221 pages, 23 b/w photos and illustrations
As a scientist, you are a professional writer: your career is built on successful proposals and papers. Success isn't defined by getting papers into print, but by getting them into the reader's consciousness. "Writing Science" is built upon the idea that successful science writing tells a story. It uses that insight to discuss how to write more effectively. Integrating lessons from other genres of writing with those from the author's years of experience as author, reviewer, and editor, the book shows scientists and students how to present their research in a way that is clear and that will maximize reader comprehension.
The book takes an integrated approach, using the principles of story structure to discuss every aspect of successful science writing, from the overall structure of a paper or proposal to individual sections, paragraphs, sentences, and words. It begins by building core arguments, analyzing why some stories are engaging and memorable while others are quickly forgotten, and proceeds to the elements of story structure, showing how the structures scientists and researchers use in papers and proposals fit into classical models. The book targets the internal structure of a paper, explaining how to write clear and professional sections, paragraphs, and sentences in a way that is clear and compelling. The ideas within a paper should flow seamlessly, drawing readers along. The final section of the book deals with special challenges, such as how to discuss research limitations and how to write for the public.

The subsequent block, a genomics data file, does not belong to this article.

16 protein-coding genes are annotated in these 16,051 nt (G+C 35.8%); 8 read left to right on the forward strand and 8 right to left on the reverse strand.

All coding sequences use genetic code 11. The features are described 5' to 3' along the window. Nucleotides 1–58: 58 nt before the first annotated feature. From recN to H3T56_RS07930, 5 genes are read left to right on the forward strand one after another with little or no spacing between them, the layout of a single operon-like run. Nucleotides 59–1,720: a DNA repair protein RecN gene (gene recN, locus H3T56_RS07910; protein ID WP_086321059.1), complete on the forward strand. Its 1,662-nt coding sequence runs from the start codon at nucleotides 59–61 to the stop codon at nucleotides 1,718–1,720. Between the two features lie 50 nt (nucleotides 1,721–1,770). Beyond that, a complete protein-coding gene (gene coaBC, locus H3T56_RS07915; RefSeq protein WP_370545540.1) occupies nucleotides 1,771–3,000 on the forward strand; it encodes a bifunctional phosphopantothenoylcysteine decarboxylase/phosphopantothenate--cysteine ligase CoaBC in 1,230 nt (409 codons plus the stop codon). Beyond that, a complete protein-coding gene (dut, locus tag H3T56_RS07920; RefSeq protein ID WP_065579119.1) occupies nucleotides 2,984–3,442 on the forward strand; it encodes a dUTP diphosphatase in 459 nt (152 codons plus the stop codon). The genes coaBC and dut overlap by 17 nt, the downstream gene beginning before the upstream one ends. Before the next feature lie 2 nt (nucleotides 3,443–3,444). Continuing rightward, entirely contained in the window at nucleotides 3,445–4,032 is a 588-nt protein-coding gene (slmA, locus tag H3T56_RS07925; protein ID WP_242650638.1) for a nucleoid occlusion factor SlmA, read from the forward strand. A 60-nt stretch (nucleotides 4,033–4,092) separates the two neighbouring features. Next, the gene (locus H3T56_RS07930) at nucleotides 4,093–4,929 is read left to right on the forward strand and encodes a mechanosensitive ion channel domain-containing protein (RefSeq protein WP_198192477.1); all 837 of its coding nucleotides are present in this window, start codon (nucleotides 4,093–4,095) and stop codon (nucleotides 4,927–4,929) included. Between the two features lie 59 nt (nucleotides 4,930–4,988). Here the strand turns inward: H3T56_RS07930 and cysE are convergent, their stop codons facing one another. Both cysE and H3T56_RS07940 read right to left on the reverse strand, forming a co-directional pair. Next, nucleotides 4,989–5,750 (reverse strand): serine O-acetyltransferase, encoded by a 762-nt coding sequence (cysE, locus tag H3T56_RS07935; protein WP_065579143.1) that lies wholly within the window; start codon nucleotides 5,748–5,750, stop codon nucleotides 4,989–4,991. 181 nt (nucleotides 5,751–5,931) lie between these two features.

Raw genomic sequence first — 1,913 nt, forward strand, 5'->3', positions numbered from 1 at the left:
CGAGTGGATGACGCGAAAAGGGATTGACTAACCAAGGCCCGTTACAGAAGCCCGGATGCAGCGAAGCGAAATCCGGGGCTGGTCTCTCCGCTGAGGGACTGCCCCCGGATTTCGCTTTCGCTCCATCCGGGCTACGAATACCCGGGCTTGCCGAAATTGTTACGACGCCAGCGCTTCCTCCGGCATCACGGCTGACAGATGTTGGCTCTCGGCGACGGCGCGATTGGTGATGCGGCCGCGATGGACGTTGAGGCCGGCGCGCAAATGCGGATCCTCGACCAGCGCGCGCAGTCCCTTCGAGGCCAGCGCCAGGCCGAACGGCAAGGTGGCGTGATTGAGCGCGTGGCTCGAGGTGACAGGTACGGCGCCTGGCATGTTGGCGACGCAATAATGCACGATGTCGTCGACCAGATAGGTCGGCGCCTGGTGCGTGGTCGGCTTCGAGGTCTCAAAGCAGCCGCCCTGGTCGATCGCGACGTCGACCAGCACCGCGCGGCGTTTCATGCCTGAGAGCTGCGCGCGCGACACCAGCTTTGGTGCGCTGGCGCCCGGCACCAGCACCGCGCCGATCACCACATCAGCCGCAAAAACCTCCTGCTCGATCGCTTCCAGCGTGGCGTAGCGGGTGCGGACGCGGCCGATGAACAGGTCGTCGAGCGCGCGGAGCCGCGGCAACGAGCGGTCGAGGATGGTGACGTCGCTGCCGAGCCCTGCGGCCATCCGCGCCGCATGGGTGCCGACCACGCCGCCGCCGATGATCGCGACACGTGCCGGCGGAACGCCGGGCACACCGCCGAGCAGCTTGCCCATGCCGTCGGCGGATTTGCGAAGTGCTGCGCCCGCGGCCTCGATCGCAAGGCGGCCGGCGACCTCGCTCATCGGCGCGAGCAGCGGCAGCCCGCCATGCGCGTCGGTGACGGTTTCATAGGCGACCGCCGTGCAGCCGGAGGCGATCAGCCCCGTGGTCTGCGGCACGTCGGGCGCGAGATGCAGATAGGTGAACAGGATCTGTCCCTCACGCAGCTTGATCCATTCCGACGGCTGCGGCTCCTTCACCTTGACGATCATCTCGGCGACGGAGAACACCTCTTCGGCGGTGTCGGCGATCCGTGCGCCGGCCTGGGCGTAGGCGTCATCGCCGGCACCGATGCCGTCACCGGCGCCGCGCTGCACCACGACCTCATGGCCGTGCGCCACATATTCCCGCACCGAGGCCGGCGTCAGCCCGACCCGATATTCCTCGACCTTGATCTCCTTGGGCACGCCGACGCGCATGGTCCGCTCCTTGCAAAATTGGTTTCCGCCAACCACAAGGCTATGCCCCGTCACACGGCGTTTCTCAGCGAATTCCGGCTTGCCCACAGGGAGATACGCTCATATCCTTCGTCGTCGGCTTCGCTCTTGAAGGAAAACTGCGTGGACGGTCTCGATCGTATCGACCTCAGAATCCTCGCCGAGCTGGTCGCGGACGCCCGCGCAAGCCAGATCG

"Writing Science" is a much-needed guide to succeeding in modern science. Its insights and strategies will equip science students, scientists, and professionals across a wide range of scientific and technical fields with the tools needed to communicate effectively.
1 Writing in science
2 Science writing as story telling
3 Making a story sticky
4 Story Structure
5 The Opening
6 The Funnel: connecting O and C
7 The Challenge
8 The Action
9 The Resolution
10 Internal Structure
13 Developing flow
14 Energizing writing
17 Putting it all together: real editing
18 Dealing with limitations
19 Writing global science
20 Writing for the public
App. A: My Answers to Exercises
App. B: Resources
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Joshua Schimel is Chair of the Environmental Studies Program and Professor Professor of Soil and Ecosystem Ecology at the University of California, Santa Barbara. He is a leading environmental scientist, studying how soil processes regulate ecosystems and the earth's climate. He has authored over 100 papers and has served on panels for the National Science Foundation, NASA, and other agencies.